Your backup generator is a lifeline for your business. It will allow you to keep operating even when weather conditions or mechanical failures threaten to stop you. While a lot of the maintenance should be left to the professionals, there are some things that any facility manger should be aware of. Knowing a little bit about basic generator issues and the testing options that are available will pay off when you need your backup power system to work for you.
Transfer Switch Testing
The transfer switch is the equipment that turns your generator on. Most transfer switches are designed to monitor the traditional power supply (normally your local power utility). When your traditional power supply goes out or drops off significantly, your transfer switch will pass power providing responsibility to your generator. If this switch is not working, you will lose power even with a working generator. This can be a problem because you may not have staff members on hand who know how to manually transfer responsibility over to your generator. Each generator is a little different so make sure that your maintenance provider teaches someone on site how to perform the test. In essence you will be electronically switching power from your utility to your generator. This confirms that your transfer switch is working. This test should be performed monthly. If you have heard that performing this test monthly will put unnecessary strain on your system, do not believe it. Your system is designed for this and it’s better to be safe than sorry.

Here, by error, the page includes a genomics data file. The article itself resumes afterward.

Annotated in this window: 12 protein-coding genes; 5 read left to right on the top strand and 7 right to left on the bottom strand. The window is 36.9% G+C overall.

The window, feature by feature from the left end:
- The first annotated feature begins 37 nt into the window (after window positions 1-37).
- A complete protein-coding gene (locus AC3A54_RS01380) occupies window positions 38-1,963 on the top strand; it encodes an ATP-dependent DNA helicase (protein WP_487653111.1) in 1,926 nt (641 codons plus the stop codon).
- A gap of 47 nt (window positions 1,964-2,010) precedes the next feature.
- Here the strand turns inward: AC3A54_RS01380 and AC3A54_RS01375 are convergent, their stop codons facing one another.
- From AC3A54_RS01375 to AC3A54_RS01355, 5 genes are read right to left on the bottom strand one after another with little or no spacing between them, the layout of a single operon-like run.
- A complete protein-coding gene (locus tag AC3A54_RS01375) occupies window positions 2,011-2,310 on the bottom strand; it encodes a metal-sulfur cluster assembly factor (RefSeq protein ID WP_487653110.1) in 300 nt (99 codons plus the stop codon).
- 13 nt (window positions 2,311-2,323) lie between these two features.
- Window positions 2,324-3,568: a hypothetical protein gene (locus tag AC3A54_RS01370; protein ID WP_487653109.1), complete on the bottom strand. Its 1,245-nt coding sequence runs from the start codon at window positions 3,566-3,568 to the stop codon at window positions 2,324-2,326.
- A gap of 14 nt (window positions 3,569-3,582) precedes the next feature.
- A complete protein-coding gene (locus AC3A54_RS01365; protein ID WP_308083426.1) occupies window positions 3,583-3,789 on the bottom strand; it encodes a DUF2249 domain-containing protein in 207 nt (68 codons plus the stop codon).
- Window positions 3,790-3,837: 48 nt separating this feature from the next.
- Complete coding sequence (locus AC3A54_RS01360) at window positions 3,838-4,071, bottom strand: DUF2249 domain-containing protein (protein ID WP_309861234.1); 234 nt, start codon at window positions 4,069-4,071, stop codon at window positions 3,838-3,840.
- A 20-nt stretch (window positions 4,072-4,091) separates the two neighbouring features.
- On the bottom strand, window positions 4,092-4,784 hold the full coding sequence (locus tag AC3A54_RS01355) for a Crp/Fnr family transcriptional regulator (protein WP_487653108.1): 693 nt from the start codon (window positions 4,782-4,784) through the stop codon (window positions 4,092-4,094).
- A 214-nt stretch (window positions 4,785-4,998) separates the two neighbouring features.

Load Bank Testing
Load bank testing is an actual test that you will need to have done. Basically, this test requires your generator to start up and perform at full capacity. Most often your generator will not use its entire capacity. A load bank test uses outside equipment that simulates what would happen if your generator had to crank up and perform at its highest level. The test will verify that your generator can operate for a specific amount of time and that it will be able to turn off and on while handling a full load. If your generator is not able to perform to its design standards, you will need to have a professional look at your system. Whether or not your system needs to operate at its highest level is insignificant. If your system is unable this is a sign of trouble.
Unloaded testing means that you test to make sure your generator can work at levels lower than its fullest capacity. This test is performed more often because it requires less equipment. It also does not ensure that your generator can handle full capacity. One other issue is that if your generator runs off of diesel, sometimes unspent fuel will end up in the exhaust of the generator. Your generator’s engine cannot work effectively without exhaust (think about the old banana in the tail pipe joke for car). This is called wet stacking and can hurt your equipment. Consequently, a load bank test generally works your generator hard enough to remove any unspent fuel left from unloaded testing. While this form of test will give you piece of mind that your generator can crank up, we do not recommend that yu make it the only means of testing your equipment.
Testing your backup power system is only one part of generator maintenance. It is an important part because it allows you to identify problems while you still have time to fix them.
If you are interested in learning more about generator maintenance, or need maintenance performed, we can help.